Spaceflight
Now Reading
Space X Receive FAA Approval to build Texas Spaceport
0

Everyone’s favourite space exploration company received approval from the FAA last week to build their own spaceport on the most south-eastern corner of Texas, just beyond the border with Mexico.

 At the moment, Space X operate from launch sites at Cape Canaverel and Vandenburg AFB, but last week the FAA granted a “Record of Decision” that appears to grant Space X permission to use a site in Texas situated less than five miles from the US-Mexico border in the Gulf of Mexico.

A layout of the proposed area for Space X's Texas spaceport. (Image: FAA)

A layout of the proposed area for Space X’s Texas spaceport. (Image: FAA)

The document has a list of proposed activities from Space X concerning development that they would carry out at the site:

Operations

Proposed launch operations would consist of up to 12 commercial launch operations per year, including launches of the Falcon 9, a maximum of two Falcon Heavy launches, and/or associated mission rehearsals and static fire engine tests, through 2025.

Falcon 9 and Falcon Heavy launches would have commercial payloads, including satellites or experimental payloads, and may carry a capsule, such as the SpaceX Dragon capsule. The Falcon 9 and Falcon Heavy use liquid fuels including liquid oxygen and rocket propellant-1. Within the 12 launch operations per year, SpaceX may elect to have permitted launches of smaller reusable suborbital launch vehicles from this proposed site. A reusable suborbital launch vehicle could consist of a Falcon 9 Stage 1 tank. All launch trajectories would be to the east over the Gulf of Mexico.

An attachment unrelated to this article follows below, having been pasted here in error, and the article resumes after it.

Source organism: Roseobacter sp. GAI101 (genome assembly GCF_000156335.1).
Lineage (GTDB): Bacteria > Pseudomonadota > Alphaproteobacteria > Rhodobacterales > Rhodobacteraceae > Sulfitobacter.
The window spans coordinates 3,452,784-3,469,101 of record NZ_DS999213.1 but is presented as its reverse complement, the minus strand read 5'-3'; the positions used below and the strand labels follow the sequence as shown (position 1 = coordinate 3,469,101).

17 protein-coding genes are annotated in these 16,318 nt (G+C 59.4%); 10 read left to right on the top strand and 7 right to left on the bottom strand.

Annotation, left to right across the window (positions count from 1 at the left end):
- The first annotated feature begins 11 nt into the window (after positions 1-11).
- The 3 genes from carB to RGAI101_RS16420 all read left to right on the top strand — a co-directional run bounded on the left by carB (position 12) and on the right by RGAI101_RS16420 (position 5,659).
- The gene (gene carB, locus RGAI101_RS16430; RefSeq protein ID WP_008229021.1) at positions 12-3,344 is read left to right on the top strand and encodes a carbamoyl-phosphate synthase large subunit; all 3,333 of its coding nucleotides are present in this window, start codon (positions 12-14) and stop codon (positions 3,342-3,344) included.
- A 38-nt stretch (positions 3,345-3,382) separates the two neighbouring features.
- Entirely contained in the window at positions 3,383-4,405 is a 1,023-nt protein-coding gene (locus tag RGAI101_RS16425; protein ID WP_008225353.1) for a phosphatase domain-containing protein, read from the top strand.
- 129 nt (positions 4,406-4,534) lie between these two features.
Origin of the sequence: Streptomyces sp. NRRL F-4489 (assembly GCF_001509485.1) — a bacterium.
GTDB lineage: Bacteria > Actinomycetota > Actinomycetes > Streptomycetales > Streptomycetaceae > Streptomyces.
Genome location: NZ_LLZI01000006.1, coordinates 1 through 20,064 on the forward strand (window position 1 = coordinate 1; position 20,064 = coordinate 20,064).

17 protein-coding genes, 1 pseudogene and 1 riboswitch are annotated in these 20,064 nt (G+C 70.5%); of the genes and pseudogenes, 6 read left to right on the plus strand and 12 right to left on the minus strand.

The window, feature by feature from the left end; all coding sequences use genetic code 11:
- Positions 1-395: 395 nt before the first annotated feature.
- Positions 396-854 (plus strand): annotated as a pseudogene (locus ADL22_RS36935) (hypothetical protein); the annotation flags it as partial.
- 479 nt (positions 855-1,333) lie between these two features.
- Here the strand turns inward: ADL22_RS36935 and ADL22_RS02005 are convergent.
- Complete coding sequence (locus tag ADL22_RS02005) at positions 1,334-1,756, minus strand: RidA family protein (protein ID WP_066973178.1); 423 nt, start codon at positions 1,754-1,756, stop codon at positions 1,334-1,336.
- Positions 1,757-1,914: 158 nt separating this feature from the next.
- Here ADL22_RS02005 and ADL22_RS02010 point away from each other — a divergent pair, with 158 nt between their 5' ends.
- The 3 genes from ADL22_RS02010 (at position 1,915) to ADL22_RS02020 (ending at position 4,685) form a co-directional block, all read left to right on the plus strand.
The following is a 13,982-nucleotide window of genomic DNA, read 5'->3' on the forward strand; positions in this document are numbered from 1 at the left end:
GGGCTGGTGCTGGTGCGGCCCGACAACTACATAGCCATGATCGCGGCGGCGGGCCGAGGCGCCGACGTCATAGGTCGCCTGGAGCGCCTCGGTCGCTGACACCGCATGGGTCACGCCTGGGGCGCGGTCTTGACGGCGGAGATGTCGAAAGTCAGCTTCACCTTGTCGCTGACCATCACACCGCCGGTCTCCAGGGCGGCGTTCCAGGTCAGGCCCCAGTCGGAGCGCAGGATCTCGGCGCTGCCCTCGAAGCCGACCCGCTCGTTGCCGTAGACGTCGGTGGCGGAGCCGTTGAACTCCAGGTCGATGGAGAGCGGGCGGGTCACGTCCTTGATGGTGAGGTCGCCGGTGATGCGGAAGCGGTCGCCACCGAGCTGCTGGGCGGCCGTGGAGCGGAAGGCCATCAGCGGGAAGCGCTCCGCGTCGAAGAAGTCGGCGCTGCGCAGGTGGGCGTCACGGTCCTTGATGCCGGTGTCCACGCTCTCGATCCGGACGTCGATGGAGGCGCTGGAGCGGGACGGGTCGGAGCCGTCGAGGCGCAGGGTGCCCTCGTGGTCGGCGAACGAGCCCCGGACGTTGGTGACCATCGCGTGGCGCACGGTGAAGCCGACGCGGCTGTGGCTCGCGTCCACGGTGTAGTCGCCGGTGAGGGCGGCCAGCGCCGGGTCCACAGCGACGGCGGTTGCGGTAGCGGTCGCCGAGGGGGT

The majority of launches would be conducted between the hours of 7:00 a.m. and 7:00p.m. However, there could be one nighttime launch per year. All launch operations, including preflight activities (e.g., mission rehearsals and static fire engine tests), would be conducted under the control of SpaceX and FAA, and in accordance with a Letter of Authorization from Houston Air Route Traffic Control Center.

The decision document makes clear that Space X still has a lot of things to sort out with regards to local laws with things like noise limits, water and air quality assessment and other needed approvals, but it appears as far as the FAA is concerned, Space X have the green light.

Image: A Falcon 9 rocket lifts Thaicom 6 to orbit in January 2014. Credit: Space X

Like this article? Share it with your friends!
What's your reaction?
Love it!
0%
Interesting!
0%
Good!
0%
Meh.
0%
Could be better.
0%
Hate it!
0%
About The Author
AstroAggregator
My name's Chris Pounds. I started Astronomy Aggregator in 2012 as a hobby site for my interests in spaceflight and astronomy. I'm finishing up an MSc. in Aerospace Engineering. My undergraduate degree was in Mechanical Engineering with a final year dissertation focussed on performance characteristics of aerospike rocket nozzles.

Leave a Response